Microsoft’s pending $69 billion acquisition of Activision Blizzard is fast approaching, and as such, the merger is under review from a number of competition regulators around the world. Last week, we heard from various major publishers, who were asked by Brazilian regulators to provide thoughts on the Acti-Blizz acquisition. Perhaps unsurprisingly, Sony was the company most strongly against Microsoft buying the publisher, arguing that Call of Duty was an “essential” franchise in a category all its own. They also argued that adding CoD to Xbox Game Pass would be a tipping point that would make Microsoft an unstoppably dominant force in the subscription service space.
Well, Microsoft has now fired back, and their response to Sony is rather withering (thanks to ResetEra user Iras for the translation of some of these quotes). Microsoft rightfully points out that they’ve committed to still releasing Call of Duty on PlayStation platforms, and thus Sony’s real concern is that they don’t want the Game Pass subscription model disrupting their dominance when it comes to traditional boxed and digital game sales.
“Sony's concern with the potential competition of Game Pass simply reflects the usual resistance of traditional incumbents to competition on merit represented by disruptive players. [...] In short, Sony is not resigned to having to compete with Microsoft's subscription service. Sony's public outcry on subscription games and the company's response are clear: Sony doesn't want attractive subscription services to threaten its dominance in the market for digital distribution of console games. In other words, Sony rails against the introduction of new monetization models capable of challenging its business model.”
Microsoft also argues Sony’s complaints are hypocritical, given they engage in their own competition stifling practices, including paying publishers for “blocking rights” to keep titles off Game Pass.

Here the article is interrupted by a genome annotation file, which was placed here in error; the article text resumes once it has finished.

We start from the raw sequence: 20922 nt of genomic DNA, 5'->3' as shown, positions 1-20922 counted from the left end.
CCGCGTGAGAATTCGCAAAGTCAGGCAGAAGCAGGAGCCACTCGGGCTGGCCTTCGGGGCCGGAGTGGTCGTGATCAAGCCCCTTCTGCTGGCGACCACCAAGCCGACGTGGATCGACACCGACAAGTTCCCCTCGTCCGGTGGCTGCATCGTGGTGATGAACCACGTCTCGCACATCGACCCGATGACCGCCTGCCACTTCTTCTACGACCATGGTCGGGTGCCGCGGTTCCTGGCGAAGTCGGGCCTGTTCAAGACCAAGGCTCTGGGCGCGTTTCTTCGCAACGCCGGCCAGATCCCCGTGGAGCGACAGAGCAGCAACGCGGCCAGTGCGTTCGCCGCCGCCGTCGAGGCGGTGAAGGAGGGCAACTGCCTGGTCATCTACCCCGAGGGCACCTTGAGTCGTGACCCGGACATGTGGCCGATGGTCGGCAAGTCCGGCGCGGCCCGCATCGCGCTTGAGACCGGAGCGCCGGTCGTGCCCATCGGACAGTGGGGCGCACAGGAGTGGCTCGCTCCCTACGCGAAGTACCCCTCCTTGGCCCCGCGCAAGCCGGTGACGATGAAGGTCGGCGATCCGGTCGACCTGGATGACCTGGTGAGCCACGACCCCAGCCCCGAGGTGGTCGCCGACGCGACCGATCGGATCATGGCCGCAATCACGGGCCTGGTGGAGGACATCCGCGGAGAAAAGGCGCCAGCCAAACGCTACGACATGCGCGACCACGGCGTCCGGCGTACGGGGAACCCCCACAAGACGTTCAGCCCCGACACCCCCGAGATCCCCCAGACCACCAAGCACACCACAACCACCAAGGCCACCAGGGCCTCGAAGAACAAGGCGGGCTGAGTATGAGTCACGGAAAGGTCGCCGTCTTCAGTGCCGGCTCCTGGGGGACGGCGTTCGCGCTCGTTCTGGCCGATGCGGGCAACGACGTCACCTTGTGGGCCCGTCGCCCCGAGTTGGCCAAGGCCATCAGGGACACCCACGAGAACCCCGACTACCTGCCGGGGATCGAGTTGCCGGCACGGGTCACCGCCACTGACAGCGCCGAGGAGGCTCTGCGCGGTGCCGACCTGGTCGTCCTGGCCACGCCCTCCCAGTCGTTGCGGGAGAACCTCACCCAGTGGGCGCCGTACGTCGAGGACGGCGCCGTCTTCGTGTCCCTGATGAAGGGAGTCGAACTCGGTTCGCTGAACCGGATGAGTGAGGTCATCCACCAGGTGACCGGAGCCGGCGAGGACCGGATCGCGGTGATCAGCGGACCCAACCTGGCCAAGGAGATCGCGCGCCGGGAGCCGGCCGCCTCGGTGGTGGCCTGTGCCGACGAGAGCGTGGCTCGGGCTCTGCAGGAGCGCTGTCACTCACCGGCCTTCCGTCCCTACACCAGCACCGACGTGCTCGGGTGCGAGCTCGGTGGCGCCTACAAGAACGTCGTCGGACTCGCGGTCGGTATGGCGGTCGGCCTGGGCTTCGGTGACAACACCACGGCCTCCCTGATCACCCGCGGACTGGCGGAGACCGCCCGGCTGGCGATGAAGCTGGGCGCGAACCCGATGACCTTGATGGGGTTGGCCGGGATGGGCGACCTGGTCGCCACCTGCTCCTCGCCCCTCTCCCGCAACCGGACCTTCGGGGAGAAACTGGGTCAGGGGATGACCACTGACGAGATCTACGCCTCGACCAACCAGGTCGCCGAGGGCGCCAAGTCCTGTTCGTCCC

“Considering that exclusivity strategies have been at the core of Sony’s strategy to strengthen its presence in the games industry, and that Sony is a leader in the distribution of digital games, Sony’s concern with possible exclusivity of Activision‘s content is incoherent, to say the least. Indeed, Microsoft’s ability to continue expanding Game Pass has been obstructed by Sony’s desire to inhibit such growth. Sony pays for ‘blocking rights’ to prevent developers from adding content to Game Pass and other competing subscription services.”
Finally, Microsoft argues that Call of Duty is not in a special category that would require it to be treated differently than other major gaming franchises. Nor is Activision Blizzard as a company, which contributed only two games to the top 20 titles released on PlayStation in 2021.
“Sony is limited to commenting on Call of Duty's brand strength and loyalty and engagement. However, claiming that Call of Duty has a loyal following is a premise from which the conclusion that the game is a "category of games in itself" does not follow. The PlayStation itself has a foundation established by players loyal to the brand. This finding, however, does not lead to the conclusion that the PlayStation – or any branded product with loyal consumers – is a separate market from all other consoles. Extrapolating from such a finding, the extreme conclusion that Call of Duty is a "game category in itself" is simply unjustifiable under any quantitative or qualitative analysis.”
Honestly, Microsoft makes a pretty strong case. Yes, Call of Duty is big, but I don’t think Sony has really made a strong argument that they couldn’t compete without it (when was the last time a Nintendo console had a new core CoD game?) And again, Call of Duty will still be on PlayStation, so it’s pretty clear irritation with Game Pass is Sony’s main motivating factor.
Activision Blizzard has faced a series of lawsuits and other legal action on the heels of a suit filed by California’s Department of Fair Employment and Housing (DFEH) alleging widespread gender-based discrimination and sexual harassment at the Call of Duty publisher. You can get more details on that unfolding story here.
What do you folks think? Are Sony’s complaints about the Activision Blizzard acquisition fair? Or is Microsoft right to shrug them off?